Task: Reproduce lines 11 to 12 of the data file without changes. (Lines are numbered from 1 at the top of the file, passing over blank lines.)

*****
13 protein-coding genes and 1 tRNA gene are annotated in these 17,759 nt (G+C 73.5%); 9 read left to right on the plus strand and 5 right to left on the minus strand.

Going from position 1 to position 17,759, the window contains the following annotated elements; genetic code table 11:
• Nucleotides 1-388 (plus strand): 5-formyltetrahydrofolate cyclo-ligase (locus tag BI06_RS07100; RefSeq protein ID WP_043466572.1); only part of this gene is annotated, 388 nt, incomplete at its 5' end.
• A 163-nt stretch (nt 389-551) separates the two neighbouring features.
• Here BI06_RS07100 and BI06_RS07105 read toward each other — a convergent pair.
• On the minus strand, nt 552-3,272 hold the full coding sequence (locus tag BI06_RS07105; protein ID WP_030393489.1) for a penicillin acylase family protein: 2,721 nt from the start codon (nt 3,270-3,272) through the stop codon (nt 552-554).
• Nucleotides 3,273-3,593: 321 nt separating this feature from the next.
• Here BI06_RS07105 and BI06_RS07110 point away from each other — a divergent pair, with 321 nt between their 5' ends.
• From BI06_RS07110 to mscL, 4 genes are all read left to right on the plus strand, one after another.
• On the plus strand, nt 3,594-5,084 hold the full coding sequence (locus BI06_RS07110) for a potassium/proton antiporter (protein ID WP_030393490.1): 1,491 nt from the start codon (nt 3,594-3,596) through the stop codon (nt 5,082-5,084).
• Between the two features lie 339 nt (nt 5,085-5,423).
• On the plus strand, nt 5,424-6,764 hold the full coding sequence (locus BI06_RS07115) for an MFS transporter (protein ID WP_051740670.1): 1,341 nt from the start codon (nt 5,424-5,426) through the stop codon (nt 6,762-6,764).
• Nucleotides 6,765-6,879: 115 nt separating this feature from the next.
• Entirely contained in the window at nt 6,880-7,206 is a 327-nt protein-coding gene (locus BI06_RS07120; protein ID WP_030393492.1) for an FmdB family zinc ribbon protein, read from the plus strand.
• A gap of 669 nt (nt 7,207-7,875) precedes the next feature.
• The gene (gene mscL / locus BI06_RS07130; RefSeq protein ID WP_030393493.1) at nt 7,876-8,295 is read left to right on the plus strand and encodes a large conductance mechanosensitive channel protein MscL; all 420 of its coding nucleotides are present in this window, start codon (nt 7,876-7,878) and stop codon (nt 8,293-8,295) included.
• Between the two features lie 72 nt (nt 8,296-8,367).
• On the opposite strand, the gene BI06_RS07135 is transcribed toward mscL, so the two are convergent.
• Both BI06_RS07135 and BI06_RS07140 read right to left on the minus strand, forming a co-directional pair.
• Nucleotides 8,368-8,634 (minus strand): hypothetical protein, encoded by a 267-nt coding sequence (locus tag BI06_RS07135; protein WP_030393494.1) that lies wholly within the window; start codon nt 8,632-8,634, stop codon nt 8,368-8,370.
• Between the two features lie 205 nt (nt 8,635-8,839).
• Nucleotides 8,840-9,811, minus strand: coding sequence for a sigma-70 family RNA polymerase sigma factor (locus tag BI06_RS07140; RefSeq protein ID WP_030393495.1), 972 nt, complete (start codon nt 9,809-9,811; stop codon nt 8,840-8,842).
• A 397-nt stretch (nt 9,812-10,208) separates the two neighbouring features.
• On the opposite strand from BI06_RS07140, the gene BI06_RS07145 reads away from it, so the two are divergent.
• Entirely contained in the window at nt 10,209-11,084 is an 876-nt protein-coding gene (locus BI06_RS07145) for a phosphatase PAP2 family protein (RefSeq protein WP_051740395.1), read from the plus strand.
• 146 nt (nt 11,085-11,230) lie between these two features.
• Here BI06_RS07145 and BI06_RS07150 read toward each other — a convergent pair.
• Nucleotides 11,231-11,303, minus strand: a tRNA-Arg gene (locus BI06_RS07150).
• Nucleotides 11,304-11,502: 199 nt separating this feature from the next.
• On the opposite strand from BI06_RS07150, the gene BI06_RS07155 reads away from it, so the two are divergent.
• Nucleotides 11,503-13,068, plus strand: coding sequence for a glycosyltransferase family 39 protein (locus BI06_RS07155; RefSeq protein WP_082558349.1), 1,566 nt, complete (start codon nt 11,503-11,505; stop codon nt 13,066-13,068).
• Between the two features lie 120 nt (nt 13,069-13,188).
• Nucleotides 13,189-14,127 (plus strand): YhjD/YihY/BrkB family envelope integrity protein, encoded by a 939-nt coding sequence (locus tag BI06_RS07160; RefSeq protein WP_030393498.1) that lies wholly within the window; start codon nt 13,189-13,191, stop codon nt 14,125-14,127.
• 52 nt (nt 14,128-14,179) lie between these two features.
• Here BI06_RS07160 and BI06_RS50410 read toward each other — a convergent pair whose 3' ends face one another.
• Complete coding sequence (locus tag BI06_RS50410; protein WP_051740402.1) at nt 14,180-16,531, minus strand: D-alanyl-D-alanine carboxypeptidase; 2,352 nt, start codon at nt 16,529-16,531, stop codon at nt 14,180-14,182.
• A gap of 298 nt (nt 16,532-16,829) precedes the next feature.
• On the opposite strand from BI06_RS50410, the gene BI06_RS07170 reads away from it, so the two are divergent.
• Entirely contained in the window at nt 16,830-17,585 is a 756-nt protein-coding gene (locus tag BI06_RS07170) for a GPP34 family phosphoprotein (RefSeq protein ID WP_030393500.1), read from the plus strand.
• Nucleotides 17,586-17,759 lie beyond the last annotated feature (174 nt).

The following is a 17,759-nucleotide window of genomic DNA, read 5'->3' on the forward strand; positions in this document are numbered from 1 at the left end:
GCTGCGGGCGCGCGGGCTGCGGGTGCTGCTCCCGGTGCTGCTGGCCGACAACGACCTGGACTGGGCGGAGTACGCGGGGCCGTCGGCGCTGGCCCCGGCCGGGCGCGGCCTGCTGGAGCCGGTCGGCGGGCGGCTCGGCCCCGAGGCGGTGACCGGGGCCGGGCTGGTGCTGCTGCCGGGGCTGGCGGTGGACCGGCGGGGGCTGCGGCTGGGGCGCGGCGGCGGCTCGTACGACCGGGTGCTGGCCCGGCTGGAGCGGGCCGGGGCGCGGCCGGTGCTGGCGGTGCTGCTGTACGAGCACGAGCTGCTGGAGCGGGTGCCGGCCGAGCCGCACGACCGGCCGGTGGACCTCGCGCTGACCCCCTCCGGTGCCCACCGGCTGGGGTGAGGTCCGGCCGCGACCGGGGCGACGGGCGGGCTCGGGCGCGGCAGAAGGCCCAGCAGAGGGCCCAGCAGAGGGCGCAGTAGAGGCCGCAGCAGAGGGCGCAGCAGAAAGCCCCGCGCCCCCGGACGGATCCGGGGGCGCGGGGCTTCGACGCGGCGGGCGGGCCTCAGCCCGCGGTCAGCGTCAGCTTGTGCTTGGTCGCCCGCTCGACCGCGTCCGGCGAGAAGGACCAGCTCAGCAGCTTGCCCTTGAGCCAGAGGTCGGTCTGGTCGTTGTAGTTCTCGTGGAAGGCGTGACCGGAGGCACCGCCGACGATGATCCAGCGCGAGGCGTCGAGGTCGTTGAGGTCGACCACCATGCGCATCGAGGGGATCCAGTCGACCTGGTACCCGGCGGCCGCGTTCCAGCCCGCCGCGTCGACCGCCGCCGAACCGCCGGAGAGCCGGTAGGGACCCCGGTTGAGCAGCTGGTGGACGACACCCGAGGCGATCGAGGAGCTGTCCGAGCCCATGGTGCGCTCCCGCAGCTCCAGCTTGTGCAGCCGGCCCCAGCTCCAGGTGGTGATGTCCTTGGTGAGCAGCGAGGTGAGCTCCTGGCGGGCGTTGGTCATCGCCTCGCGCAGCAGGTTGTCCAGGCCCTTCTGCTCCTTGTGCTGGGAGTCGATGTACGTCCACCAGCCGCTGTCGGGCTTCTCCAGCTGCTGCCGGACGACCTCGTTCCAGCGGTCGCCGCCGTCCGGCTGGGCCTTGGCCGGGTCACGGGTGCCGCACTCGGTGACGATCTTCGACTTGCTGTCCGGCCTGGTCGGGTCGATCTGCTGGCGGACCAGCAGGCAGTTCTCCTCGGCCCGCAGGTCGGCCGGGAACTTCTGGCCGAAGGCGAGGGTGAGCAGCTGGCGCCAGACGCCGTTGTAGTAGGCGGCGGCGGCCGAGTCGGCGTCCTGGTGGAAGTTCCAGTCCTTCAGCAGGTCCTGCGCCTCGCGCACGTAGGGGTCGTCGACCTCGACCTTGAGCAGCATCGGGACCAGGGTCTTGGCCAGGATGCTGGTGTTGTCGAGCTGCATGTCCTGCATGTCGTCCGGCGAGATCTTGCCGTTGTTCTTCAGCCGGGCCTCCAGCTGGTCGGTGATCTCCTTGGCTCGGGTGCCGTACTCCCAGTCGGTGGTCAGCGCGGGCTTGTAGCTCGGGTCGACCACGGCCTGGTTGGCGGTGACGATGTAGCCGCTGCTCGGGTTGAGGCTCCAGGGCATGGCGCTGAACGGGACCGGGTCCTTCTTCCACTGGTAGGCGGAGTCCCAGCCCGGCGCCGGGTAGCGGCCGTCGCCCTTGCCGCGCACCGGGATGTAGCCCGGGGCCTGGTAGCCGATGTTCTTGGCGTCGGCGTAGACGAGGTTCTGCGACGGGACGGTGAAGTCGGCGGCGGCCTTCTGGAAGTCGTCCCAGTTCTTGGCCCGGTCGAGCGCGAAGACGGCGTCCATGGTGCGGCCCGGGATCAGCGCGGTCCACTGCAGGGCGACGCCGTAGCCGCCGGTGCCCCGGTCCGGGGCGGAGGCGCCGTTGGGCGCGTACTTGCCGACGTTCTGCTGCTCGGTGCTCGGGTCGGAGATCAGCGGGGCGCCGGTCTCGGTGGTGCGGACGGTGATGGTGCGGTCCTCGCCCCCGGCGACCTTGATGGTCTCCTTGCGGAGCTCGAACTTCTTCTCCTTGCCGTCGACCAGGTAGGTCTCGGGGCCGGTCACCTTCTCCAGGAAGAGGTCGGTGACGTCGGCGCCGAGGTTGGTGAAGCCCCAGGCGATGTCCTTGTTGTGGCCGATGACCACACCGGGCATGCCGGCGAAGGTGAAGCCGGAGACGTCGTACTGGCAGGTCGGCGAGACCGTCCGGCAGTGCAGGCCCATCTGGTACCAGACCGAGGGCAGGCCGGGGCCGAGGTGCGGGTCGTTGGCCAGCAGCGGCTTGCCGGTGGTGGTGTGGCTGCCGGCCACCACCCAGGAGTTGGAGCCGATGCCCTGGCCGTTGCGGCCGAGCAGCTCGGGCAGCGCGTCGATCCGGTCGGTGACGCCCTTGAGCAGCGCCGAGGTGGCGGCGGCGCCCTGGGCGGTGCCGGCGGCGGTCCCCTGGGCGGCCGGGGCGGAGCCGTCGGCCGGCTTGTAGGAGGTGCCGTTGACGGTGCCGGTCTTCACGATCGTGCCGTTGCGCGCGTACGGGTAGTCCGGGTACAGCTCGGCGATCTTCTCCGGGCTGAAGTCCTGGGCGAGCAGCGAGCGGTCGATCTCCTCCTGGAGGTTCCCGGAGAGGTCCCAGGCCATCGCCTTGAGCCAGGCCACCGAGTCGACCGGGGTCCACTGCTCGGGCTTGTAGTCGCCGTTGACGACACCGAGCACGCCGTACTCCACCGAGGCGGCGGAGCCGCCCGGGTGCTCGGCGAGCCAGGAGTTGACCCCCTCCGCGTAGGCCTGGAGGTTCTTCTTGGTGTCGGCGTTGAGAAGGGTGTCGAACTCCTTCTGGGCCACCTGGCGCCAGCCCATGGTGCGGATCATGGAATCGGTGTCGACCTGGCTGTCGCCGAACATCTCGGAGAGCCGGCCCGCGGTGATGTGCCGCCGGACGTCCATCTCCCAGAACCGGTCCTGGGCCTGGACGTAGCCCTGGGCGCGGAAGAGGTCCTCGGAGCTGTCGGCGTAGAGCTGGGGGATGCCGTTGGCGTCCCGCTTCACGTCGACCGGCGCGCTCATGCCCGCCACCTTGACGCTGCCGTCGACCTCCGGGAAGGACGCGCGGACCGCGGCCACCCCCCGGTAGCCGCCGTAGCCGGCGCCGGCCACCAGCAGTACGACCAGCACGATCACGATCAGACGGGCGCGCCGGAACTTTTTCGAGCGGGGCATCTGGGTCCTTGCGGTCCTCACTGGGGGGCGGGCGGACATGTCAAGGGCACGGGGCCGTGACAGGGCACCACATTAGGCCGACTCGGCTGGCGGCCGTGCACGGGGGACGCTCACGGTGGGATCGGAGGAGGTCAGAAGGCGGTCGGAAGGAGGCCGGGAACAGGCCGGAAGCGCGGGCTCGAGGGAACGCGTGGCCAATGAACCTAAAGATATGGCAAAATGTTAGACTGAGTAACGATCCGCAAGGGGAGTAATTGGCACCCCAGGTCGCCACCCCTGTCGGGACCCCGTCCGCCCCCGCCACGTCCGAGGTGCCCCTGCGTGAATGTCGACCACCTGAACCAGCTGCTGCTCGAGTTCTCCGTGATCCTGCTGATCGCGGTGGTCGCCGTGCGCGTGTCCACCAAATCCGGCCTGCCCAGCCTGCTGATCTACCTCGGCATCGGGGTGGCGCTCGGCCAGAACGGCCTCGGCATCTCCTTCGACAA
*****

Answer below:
• Between the two features lie 339 nt (nt 5,085-5,423).
• On the plus strand, nt 5,424-6,764 hold the full coding sequence (locus BI06_RS07115) for an MFS transporter (protein ID WP_051740670.1): 1,341 nt from the start codon (nt 5,424-5,426) through the stop codon (nt 6,762-6,764).